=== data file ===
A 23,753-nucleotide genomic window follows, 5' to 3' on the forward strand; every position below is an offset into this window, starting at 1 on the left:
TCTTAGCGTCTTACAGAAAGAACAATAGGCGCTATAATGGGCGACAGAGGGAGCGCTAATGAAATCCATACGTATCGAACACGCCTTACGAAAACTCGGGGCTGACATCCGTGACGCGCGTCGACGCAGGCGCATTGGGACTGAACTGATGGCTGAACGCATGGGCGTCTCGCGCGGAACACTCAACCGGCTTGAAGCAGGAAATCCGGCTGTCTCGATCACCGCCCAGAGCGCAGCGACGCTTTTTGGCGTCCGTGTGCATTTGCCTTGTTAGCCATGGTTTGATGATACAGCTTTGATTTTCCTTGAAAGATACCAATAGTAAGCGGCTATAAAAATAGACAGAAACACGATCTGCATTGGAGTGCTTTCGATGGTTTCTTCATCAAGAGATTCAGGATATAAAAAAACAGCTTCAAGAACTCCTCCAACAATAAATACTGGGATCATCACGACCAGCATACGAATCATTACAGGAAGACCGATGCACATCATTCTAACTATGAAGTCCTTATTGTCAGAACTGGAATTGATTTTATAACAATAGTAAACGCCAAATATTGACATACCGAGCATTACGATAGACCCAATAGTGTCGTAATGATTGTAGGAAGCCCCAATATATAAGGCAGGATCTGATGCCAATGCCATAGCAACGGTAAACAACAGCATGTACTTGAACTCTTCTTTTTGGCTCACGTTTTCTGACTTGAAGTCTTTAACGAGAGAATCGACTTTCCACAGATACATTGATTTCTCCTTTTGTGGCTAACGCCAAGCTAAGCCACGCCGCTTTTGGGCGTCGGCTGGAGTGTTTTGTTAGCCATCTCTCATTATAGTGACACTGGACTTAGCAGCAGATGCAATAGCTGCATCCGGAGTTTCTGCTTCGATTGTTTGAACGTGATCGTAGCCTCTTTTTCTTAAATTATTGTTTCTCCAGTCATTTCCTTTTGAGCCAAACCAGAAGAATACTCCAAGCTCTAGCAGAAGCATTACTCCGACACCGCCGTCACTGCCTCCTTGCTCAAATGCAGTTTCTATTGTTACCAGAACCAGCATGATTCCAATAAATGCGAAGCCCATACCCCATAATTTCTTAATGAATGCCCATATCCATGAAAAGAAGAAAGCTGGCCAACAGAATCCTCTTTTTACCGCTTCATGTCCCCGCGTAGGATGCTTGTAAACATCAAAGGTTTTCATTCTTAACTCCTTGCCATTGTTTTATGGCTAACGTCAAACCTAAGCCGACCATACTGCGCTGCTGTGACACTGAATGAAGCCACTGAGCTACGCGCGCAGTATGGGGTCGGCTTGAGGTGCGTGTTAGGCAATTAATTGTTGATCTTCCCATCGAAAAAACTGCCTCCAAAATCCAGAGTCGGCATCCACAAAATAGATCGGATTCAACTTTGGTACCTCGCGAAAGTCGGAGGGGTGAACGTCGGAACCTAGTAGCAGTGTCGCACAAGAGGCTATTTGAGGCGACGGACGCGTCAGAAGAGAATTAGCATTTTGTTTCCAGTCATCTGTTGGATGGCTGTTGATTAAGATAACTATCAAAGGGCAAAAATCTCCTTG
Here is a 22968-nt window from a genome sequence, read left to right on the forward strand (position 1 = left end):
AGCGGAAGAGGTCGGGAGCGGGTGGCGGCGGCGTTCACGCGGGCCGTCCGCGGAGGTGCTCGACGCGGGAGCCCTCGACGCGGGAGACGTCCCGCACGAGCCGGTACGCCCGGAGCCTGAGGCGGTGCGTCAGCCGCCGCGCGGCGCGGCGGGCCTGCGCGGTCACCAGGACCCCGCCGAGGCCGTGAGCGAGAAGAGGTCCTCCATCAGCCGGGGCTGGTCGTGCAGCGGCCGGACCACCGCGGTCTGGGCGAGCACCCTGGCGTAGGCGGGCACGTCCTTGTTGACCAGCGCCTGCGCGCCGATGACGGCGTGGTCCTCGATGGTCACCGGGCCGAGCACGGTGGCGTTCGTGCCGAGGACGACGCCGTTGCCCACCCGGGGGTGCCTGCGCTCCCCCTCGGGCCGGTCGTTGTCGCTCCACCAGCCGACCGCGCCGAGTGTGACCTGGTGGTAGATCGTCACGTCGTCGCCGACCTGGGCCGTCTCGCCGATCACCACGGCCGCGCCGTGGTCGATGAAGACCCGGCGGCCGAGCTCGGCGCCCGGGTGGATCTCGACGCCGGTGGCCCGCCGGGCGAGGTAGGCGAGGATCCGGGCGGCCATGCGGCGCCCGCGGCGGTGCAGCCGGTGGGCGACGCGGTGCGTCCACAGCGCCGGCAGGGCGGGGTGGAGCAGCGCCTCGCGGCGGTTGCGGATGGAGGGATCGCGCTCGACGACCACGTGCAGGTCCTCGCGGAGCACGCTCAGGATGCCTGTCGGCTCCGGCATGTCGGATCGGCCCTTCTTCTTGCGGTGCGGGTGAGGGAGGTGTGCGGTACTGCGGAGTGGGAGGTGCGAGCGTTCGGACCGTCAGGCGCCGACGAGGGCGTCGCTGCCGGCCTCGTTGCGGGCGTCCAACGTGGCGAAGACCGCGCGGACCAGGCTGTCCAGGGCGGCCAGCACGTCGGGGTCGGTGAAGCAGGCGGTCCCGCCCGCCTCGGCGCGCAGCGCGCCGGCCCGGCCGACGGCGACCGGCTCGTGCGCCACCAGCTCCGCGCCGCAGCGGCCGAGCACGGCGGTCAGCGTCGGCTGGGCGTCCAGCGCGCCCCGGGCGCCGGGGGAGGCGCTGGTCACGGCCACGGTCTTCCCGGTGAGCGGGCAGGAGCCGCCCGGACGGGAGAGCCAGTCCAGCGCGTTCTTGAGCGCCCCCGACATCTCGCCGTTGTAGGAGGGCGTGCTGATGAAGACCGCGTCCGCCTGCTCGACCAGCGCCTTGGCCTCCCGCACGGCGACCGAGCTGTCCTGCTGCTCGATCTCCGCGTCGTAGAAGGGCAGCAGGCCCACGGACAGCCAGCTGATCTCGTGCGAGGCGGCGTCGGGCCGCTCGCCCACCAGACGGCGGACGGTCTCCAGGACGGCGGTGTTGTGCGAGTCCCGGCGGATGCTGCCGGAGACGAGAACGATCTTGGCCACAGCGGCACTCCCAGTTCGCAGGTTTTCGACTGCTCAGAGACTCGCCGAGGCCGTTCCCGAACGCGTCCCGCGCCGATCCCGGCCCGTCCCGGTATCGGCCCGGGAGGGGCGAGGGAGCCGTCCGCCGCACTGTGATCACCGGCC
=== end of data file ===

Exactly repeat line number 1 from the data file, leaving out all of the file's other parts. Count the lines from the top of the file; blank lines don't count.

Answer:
A 23,753-nucleotide genomic window follows, 5' to 3' on the forward strand; every position below is an offset into this window, starting at 1 on the left: